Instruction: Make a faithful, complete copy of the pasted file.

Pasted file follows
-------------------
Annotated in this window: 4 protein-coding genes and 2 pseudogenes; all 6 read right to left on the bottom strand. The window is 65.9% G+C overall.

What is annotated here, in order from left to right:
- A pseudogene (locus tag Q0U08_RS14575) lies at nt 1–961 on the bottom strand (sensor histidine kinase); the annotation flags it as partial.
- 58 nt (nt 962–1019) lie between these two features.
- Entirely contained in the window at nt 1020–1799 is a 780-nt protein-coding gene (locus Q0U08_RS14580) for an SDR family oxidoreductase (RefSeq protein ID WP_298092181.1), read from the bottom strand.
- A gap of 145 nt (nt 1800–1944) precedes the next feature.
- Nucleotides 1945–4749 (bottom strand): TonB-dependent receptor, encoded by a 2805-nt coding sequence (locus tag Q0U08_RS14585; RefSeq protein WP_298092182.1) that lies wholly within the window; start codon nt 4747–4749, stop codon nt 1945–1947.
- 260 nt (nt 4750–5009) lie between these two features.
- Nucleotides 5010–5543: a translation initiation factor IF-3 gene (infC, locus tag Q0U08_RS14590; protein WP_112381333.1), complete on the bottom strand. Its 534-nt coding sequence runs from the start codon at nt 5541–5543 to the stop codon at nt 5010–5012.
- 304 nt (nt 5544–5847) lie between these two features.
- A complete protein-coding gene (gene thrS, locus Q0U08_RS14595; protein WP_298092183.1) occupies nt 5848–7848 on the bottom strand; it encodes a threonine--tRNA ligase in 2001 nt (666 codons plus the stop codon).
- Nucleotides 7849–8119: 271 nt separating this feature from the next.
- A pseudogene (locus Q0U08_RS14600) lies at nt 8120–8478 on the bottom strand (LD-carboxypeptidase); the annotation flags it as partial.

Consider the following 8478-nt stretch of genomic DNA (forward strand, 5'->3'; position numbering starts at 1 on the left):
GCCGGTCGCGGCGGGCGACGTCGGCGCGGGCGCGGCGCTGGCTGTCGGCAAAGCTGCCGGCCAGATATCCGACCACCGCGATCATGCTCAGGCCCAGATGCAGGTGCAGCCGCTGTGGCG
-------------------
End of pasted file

Annotated in this window: 4 protein-coding genes and 2 pseudogenes; all 6 read right to left on the bottom strand. The window is 65.9% G+C overall.

What is annotated here, in order from left to right:
- A pseudogene (locus tag Q0U08_RS14575) lies at nt 1–961 on the bottom strand (sensor histidine kinase); the annotation flags it as partial.
- 58 nt (nt 962–1019) lie between these two features.
- Entirely contained in the window at nt 1020–1799 is a 780-nt protein-coding gene (locus Q0U08_RS14580) for an SDR family oxidoreductase (RefSeq protein ID WP_298092181.1), read from the bottom strand.
- A gap of 145 nt (nt 1800–1944) precedes the next feature.
- Nucleotides 1945–4749 (bottom strand): TonB-dependent receptor, encoded by a 2805-nt coding sequence (locus tag Q0U08_RS14585; RefSeq protein WP_298092182.1) that lies wholly within the window; start codon nt 4747–4749, stop codon nt 1945–1947.
- 260 nt (nt 4750–5009) lie between these two features.
- Nucleotides 5010–5543: a translation initiation factor IF-3 gene (infC, locus tag Q0U08_RS14590; protein WP_112381333.1), complete on the bottom strand. Its 534-nt coding sequence runs from the start codon at nt 5541–5543 to the stop codon at nt 5010–5012.
- 304 nt (nt 5544–5847) lie between these two features.
- A complete protein-coding gene (gene thrS, locus Q0U08_RS14595; protein WP_298092183.1) occupies nt 5848–7848 on the bottom strand; it encodes a threonine--tRNA ligase in 2001 nt (666 codons plus the stop codon).
- Nucleotides 7849–8119: 271 nt separating this feature from the next.
- A pseudogene (locus Q0U08_RS14600) lies at nt 8120–8478 on the bottom strand (LD-carboxypeptidase); the annotation flags it as partial.

Consider the following 8478-nt stretch of genomic DNA (forward strand, 5'->3'; position numbering starts at 1 on the left):
GCCGGTCGCGGCGGGCGACGTCGGCGCGGGCGCGGCGCTGGCTGTCGGCAAAGCTGCCGGCCAGATATCCGACCACCGCGATCATGCTCAGGCCCAGATGCAGGTGCAGCCGCTGTGGCG